The first Saturday in June is always celebrated as Edison Day at the Thomas Edison National Historical Park in West Orange, NJ. Here at the largest and most compete technological museum on the planet, many families and visitors come to partake in the many free activities that day. That is the way it was on June 2nd , as 667 visitors came to the site, including Edison’s historic home, Glenmont. Here are some of the activities that took place.
Visitors were treated to a variety of musical sounds and live recordings captured using original Edison phonographs. The music was recorded and played back on cylinders so folks could hear what music sounded like 125 years ago. Folks also toured Edison’s recording studio, the first of its kind in the world. They were able to see the big reproduction of Edison’s Black Maria, the world’s first motion picture studio.
Visitors were also treated to some interesting alternate energy technology demonstrations and tours. Since 2005, the lovely Edison mansion, Glenmont, has been space conditioned with a geothermal heating and cooling system in the basement of the home. Using heat pumps, Glenmont is cooled for half the year with that captured heat stored in the Watching Mountain range upon which Glenmont rests. For the remaining half of the year, that stored mountain heat is re-captured from its deep underground storage and used to heat the home. Like a giant energy bank, this unique system keeps the conditions [temperature and humidity] just right in the home at all times, thereby preserving the artifacts for many generations to enjoy. Those visitors who saw the geothermal system also joined hundreds of others who toured the home itself and its original Victorian period motif-lots of “OOhhs and Ahhs” you can bet!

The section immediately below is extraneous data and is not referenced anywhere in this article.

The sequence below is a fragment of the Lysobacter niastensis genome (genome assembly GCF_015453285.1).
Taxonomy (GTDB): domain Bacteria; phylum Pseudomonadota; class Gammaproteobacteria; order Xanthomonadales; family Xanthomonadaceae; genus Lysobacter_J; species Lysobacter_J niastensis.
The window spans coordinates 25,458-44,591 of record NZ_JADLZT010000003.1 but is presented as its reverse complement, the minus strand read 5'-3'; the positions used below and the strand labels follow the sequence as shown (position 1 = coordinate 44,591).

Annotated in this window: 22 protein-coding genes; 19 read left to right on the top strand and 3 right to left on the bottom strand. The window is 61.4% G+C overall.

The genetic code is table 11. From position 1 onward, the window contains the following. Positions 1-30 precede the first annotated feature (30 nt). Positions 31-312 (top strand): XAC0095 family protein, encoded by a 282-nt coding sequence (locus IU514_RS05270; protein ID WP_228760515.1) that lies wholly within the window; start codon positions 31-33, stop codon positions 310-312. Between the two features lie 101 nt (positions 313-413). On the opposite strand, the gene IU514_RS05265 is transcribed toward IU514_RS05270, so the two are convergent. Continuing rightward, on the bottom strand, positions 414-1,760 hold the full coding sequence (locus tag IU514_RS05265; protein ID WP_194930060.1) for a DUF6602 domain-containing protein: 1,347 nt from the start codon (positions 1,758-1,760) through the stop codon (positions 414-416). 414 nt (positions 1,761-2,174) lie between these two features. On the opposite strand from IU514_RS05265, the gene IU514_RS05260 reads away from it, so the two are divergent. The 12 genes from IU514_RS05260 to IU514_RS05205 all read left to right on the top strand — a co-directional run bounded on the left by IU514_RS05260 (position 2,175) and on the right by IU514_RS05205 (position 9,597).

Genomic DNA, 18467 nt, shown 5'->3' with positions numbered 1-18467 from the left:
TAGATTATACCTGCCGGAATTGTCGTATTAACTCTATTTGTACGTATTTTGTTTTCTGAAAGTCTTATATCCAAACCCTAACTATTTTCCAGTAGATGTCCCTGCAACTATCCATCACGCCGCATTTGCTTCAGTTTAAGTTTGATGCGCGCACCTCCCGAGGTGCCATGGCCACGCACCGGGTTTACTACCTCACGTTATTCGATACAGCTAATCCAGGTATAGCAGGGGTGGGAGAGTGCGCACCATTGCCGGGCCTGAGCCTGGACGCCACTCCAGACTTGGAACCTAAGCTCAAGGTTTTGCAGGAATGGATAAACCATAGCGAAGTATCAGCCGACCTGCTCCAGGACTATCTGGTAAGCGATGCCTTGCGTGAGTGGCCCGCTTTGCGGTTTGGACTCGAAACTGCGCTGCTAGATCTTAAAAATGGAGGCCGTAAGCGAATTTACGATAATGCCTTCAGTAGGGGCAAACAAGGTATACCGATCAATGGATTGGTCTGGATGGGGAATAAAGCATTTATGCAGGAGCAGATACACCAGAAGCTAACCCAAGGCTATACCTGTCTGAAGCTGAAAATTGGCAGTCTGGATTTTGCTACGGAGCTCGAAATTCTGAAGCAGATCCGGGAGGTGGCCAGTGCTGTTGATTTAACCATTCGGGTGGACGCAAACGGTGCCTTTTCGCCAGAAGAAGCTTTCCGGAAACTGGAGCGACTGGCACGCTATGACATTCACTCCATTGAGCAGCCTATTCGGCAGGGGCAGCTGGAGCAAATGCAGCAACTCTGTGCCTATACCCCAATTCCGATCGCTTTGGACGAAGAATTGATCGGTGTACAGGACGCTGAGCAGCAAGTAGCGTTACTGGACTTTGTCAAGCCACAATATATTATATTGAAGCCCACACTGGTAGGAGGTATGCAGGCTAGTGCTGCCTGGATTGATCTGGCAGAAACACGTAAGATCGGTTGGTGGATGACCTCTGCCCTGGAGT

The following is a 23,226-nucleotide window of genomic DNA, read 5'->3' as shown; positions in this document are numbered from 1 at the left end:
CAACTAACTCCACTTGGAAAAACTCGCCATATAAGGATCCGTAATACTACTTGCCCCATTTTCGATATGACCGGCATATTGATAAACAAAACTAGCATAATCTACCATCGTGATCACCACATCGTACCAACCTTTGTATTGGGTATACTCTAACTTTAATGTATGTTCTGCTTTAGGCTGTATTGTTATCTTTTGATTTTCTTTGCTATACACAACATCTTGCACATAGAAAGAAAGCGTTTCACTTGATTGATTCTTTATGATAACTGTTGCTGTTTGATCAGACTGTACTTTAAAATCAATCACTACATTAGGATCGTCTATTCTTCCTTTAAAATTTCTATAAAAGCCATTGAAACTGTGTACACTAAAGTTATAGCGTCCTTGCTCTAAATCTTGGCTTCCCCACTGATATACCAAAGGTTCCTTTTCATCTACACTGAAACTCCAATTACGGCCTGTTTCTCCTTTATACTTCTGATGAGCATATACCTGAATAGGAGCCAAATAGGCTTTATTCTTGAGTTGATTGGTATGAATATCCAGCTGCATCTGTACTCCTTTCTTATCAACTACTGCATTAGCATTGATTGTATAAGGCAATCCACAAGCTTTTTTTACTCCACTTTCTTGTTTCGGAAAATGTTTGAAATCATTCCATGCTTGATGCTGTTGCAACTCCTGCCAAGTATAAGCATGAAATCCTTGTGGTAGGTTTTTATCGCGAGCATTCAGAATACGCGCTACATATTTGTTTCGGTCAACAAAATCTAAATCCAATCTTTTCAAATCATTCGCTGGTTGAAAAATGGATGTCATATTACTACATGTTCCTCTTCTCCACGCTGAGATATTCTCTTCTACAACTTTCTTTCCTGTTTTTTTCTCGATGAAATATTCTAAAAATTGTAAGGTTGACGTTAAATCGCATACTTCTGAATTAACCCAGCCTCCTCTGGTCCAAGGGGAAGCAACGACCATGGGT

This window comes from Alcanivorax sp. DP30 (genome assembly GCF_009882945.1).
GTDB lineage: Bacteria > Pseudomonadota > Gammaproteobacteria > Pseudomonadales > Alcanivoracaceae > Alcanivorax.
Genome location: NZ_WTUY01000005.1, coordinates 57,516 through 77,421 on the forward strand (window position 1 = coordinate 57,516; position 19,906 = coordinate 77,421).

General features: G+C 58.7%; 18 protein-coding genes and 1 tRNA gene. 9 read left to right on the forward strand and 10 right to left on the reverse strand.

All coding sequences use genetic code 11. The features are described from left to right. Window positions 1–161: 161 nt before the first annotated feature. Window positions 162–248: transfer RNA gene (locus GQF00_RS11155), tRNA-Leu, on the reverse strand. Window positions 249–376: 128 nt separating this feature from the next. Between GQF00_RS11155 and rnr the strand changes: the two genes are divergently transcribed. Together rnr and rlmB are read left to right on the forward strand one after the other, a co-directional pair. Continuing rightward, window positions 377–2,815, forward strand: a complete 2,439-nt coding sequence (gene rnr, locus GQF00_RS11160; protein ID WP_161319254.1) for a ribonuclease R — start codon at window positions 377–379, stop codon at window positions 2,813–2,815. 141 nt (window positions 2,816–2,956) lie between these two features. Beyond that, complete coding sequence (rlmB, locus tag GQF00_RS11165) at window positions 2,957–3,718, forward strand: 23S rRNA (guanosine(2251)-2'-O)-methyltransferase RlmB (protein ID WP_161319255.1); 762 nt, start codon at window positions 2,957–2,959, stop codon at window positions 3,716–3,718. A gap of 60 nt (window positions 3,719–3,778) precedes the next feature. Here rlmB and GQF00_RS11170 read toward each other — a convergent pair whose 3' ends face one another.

The site showed-off a recent acquisition, which proved to be quite popular, a working solar energy system, conveniently mounted on a portable, rolling cart. In bright sunlight, this display wowed visitors as it powered a large light and a fan. Folks were treated to detailed descriptions about how solar energy systems are being used today and the potential for this technology. Edison was a big fan of solar and wind technologies, something many visitors did not know. Another very interesting display was an electric racing car built in the style of the famous Lotus7 vehicle, a car designed and made from scratch by local West New York High School students. This car, supported by the Edison Innovation Foundation, was previously shown at the April New York Auto Show. The attention grabber was the beautiful Edison image on the front of the vehicle. Edison was a big supporter of electric vehicles, and the
Lotus7 was on display in the Edison garage next to the great inventor’s electric vehicles from the 1895-1915 period.
Thomas Edison said … “I find out what the world needs. Then I go ahead and try to invent it.”
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